Revenge by Gadget
April 13, 2008
(18) Servants, be subject to your masters with all respect, not only to the good and gentle but also to the unjust.
(19) For this is a gracious thing, when, mindful of God, one endures sorrows while suffering unjustly.
(20) For what credit is it if, when you sin and are beaten for it, you endure? But if when you do good and suffer for it you endure, this is a gracious thing in the sight of God.
(21) For to this you have been called, because Christ also suffered for you, leaving you an example, so that you might follow in his steps.
(22) He committed no sin, neither was deceit found in his mouth.
(23) When he was reviled, he did not revile in return; when he suffered, he did not threaten, but continued entrusting himself to him who judges justly.
(24) He himself bore our sins in his body on the tree, that we might die to sin and live to righteousness. By his wounds you have been healed.
(25) For you were straying like sheep, but have now returned to the Shepherd and Overseer of your souls.
Perhaps this has happened to you: You’re having dinner in a nice restaurant with your significant other when the evening is marred because some inconsiderate jerk at a nearby table is carrying on a long cell-phone conversation at a volume level that nobody within 50 feet can ignore.
You’re irritated, but you know that it is probably not worth it to confront this person, so you grin and bear it, but wouldn’t it be cool if you had in your pocket some sort of electronic jamming device that would allow you, without the yakker’s knowledge, to shut down his cell phone with the touch of a button? You may soon be able to purchase just such a device for a few bucks at your local electronics store.
According to a recent article in The Wall Street Journal, titled appropriately “Revenge by Gadget” (You see where I got the title for the sermon today), electronic devices are being developed that are designed expressly to neutralize inconsiderate behavior. Students at MIT’s Media Lab, where such devices are collectively dubbed “annoyance-tech.” Here is a partial list of such inventions that are currently available:
A luminescent screen that fits in your vehicle’s rear window that, at your command, will flash any one of five messages, along with matching emoticon faces. The messages include phrases like “Back Off” and “Idiot.” The company making this product has recently received requests for images of certain hand gestures as well. You can imagine what those gestures are.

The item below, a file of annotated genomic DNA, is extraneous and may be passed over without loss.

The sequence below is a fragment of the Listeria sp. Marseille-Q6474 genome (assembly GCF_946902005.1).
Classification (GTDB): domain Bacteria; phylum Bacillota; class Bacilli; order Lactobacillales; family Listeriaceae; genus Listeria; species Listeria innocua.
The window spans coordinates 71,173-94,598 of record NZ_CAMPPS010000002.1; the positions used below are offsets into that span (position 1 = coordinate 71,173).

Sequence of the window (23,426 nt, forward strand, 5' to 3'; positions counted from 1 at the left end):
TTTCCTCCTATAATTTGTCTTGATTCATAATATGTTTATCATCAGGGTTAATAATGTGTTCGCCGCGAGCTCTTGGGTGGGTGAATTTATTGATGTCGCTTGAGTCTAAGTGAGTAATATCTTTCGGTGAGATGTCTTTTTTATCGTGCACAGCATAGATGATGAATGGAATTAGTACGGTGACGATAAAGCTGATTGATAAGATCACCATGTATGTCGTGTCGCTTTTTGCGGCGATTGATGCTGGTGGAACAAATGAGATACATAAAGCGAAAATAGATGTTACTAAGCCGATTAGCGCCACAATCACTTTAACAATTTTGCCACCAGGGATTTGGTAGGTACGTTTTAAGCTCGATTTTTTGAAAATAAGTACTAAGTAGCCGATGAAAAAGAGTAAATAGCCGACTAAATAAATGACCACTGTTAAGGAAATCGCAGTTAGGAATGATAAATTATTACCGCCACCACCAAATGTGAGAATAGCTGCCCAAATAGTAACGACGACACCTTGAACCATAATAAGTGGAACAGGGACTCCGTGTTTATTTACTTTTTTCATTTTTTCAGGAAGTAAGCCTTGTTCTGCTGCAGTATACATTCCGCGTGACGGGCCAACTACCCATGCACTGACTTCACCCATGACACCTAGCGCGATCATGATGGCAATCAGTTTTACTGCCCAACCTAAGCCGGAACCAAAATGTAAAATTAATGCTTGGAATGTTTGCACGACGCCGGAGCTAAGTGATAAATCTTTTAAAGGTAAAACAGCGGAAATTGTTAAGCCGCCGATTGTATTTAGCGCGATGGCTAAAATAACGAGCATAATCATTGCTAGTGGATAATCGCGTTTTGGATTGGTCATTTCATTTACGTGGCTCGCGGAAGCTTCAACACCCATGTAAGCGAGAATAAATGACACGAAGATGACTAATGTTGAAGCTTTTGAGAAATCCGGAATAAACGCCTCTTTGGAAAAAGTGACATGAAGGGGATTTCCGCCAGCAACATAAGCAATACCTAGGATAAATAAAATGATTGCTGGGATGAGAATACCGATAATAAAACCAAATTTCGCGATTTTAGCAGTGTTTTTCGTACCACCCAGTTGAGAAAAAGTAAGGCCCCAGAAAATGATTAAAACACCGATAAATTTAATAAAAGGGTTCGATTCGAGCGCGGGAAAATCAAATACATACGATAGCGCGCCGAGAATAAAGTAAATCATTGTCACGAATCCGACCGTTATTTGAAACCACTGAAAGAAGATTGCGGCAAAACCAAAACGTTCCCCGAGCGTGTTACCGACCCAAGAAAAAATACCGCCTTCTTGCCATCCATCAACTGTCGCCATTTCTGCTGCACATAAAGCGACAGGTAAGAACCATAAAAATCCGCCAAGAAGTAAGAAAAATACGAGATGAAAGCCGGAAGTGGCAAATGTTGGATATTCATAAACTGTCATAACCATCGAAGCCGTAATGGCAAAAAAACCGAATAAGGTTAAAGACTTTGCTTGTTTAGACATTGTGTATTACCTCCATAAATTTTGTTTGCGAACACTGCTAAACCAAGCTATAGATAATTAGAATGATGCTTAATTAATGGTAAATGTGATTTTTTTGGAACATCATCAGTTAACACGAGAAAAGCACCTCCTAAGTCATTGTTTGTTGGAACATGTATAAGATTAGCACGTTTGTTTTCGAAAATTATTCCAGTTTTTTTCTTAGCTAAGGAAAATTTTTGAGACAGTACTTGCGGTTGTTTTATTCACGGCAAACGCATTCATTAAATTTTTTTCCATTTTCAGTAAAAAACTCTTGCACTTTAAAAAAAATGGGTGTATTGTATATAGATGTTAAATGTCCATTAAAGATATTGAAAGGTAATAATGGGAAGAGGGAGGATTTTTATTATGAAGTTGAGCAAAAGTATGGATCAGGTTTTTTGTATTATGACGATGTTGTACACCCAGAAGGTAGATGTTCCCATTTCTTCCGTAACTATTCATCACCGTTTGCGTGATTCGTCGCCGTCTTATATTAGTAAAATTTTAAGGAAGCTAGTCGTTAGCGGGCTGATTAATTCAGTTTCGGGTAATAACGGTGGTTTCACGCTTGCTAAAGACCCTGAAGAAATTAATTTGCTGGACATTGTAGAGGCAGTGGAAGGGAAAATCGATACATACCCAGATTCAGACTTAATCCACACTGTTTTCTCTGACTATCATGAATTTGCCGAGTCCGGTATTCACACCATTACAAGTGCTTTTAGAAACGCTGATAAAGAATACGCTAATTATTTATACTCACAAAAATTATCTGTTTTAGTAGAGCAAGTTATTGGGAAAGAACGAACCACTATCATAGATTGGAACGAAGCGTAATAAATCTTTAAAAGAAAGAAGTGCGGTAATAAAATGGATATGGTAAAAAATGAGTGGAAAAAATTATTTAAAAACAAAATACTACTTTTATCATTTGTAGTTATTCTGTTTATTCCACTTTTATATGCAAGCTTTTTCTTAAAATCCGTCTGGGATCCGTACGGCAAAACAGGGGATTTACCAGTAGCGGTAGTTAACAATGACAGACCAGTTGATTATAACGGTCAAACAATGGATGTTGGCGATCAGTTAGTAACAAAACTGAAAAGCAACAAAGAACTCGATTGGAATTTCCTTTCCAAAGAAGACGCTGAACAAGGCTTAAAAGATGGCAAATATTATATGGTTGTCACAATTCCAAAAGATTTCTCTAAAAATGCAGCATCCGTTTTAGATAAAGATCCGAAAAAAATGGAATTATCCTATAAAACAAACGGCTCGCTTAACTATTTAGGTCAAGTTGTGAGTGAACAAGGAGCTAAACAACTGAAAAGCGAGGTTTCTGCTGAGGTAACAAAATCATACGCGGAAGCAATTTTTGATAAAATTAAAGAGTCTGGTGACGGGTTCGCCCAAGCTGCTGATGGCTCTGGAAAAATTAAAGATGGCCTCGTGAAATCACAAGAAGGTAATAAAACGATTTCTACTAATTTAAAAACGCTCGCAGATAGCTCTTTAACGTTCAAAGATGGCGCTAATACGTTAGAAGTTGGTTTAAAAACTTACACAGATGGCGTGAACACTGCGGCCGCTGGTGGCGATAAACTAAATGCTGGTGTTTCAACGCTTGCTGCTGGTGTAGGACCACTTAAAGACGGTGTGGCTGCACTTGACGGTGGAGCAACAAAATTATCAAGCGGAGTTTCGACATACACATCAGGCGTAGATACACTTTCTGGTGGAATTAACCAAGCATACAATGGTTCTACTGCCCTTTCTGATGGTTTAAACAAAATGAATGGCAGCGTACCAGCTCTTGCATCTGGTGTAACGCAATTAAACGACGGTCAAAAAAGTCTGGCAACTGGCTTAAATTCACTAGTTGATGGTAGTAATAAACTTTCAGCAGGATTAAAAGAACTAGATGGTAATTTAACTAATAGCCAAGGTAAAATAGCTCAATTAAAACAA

A jacket that, when activated with a controller, delivers an electric shock to anyone who touches the person wearing it. These jackets have drawn interest from women who wish to deliver a painful message to men who try to grope them on the subway or bus.
A $20 handset that enables you to shut off loud TV sets in public places like restaurants and doctors’ offices.
A product called “the Mosquito” that emits high-frequency sounds that particularly irritate teenagers, usually causing them to move along and congregate elsewhere. The rest of us can’t hear the noise because, by the time we reach adulthood, we have lost the ability to detect sounds that high.
That is not the whole list of available products. People are regularly coming up with new creations to deal with irritating situations, especially now that the cost of the microchips used in electronic equipment has fallen dramatically. These inventions are creating another whole level of human interaction, though we have an idea that some of it may backfire. An insulting sign in your car’s rear window may generate road rage. The lady with the coat may shock the wrong guy. Many times when we retaliate, that generates retaliation.
That leads us to today’s Scripture from 1 Peter. It says that Jesus, when he was abused, did not return abuse; when he suffered, he did not threaten.
Now it is a far cry from the suffering of Jesus on the cross to the little irritations of daily life that the annoyance-tech products are aimed at countering, but there is a common principle.
We will come to that later. First of all, note that our scripture today from 1 Peter is addressed to slaves. Verse 18, urges slaves to “be subject to your masters with all respect.” The term “slaves” or “servants” in v18 is, in Greek, s, which means specifically “household slaves.” These are slaves who have a daily contact with their masters, for better or for worse.
Now your reaction may be that this does not have much to do with us today. Ancient society was a slave society. We are not. I Peter was addressing a cultural situation of the first century, and so we may think that there is nothing here for us. We would be wrong in that assumption.
The advice I Peter offers to Christian slaves is developed from a larger principle that applies to all Christians and is based ultimately in the behavior of Jesus himself. After instructing slaves who are followers of Jesus, the author of 1 Peter explains his thinking behind it in a way that we can all identify with. “For it is a credit to you if, being aware of God, you endure pain while suffering unjustly. If you endure when you are beaten for doing wrong, what credit is that? But if you endure when you do right and suffer for it, you have God’s approval” (vv. 19-20).
Of course, our society is different from the ancient world. Slavery is not a legal part of our society, so few of us have had the experience of being flogged by someone who owns us. However, we know what it means to be held responsible for our actual mistakes and failures, and also most of us have been treated unjustly at some time or another. We have been blamed for things we did not do, accused of bad motives we did not have, called selfish and ungrateful when we were doing our best to help others. At times like those, we are reminded of the old saying, “No good deed goes unpunished.”